"Mom, when are you going to write a blog about me?"
<insert sad puppy face here>
Emily, here's your blog post, complete with videos.
I have to start with Emily's 4th grade doctoral presentation at the University of Minnesota entitled My Epistemology: How I Know What I Know.
That's right, I said her 4th grade doctoral presentation.
I was in my last doctoral class at UMN when I, out of pure senioritis desperation asked the girls in the car on the way home from school, how do you know what you know? Maddy, 1st grade, couldn't really process the question. Emily, on the other hand, paused, thought and started writing.
"Em, what are you doing?"
"I'm writing how I know what I know, Mom. Duh!"
Fast forward a few days later and she'd actually written an entire paper that was well organized and thought-provoking. I contacted my professor and asked if I could turn in her paper with my own. He agreed to evaluate hers as well. Bless you, Dr. Michael Goh.
That morphed into asking my two fellow group members for permission to incorporate Emily's epistemology into our presentation on positivism the following week.
They agreed. Thank God, because I would have had one disappointed budding doctoral researcher and lecturer on my hands. Bless you Joe and Tina.
I took Emily out of school for the day, with her teacher's permission. It went something like this...
"Mrs. Behan, Emily has been invited to present her epistemological paper to my doctoral class at UMN. Is it ok if she misses class?"
"Um, sure. Say that again?"
You can't see in the video,
but there are about 29 doctoral students behind the camera.
Emily is our St. Bernard. Recall from Maddy's post the difference between that and the Terrier. Emily is sensitive, caring, smart and responsible. She's harder on herself than her parent's could ever be. She was an easy baby. Peacemaker, counselor, best friend, kind.
A picture says a thousand words, my friends.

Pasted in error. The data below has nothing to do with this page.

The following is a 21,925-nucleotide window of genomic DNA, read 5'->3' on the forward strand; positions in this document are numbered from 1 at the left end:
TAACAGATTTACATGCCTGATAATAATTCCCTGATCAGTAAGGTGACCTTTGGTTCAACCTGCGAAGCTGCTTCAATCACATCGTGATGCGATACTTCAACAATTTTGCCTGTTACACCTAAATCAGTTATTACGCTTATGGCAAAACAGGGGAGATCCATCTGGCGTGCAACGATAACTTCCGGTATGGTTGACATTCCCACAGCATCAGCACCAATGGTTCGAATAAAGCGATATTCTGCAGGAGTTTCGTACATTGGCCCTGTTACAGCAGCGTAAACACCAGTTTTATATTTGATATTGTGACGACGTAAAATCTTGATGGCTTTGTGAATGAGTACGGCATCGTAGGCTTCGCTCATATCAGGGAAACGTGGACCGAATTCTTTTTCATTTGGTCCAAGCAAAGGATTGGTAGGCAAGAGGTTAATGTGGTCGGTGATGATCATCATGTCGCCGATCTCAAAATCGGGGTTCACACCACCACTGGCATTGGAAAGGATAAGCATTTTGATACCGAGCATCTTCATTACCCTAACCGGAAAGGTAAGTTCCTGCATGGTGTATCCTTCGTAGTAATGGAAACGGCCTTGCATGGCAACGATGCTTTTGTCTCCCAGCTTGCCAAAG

She's our resident daredevil, but is the last one to talk to a stranger. Little sister will talk to anyone, but would never have done the eurobungy until she saw big sister doing it. Then it was on like Donkey Kong. Competition motivates our children.
I'm ok with this.
She loves sweets, perhaps because she is super sweet.
She loves to read, hence her plowing through the entire Harry Potter series - twice - this past summer.
Since she's sweet inside and out, we decided to make her a candy-gram for her 10th birthday. I think the poem is the best part. She disagreed while chewing a Snickers bar, happily licking her fingers.
Perhaps the most jarring realization I had about Emily this year was after this comment: "Mom, I'm a tween now!"
She's a biker chick like the rest of us, but prefers to ride on Mommy's bike. Then again, she may just be a pity rider because her sister "only rides on big bikes."
That new seat back I got from the hubs for my birthday looks like it's a perfect fit!
This weekend I captured her personality perfectly in a six-second video clip. We were driving to LaCrosse, listening to country music, as usual. The song by Eric Church, "The Outsiders", lit up the stereo.
Can I tell you that every song by Eric Church is road-worthy. Just sayin'.
So, Emily is in the back, reading as usual. She's also nodding along to the song:
We're the bad news
We're the young guns
We're the ones that they told you to run from
Yeah, the player's gonna play, and a haters gonna hate
And a regulators born to regulate
When it hits the fan, and it all goes down
And the gloves come off
You're gonna find out just
Who we are
We do our talking, walk that walk
Wide open rocking
That's how we roll
Our backs to the wall
A band of brothers
Together, alone, the outsiders
We're the riders, we're the ones burning rubber off our tires
Yeah, we're the fighters, the all-nighters
So fire 'em up and get a lil higher
- thank you elyrics.net
We're the outsiders, people. Emily and I. Bikers, riding against the wind, against the man. Fighters! (we've never been in a fight) All-nighters! (more like until 10pm-ers) The gloves are gonna come off! (well, I only ride with gloves because the grips make the skin on my palms sweat and that's just icky).
That's who we are. That's how we roll.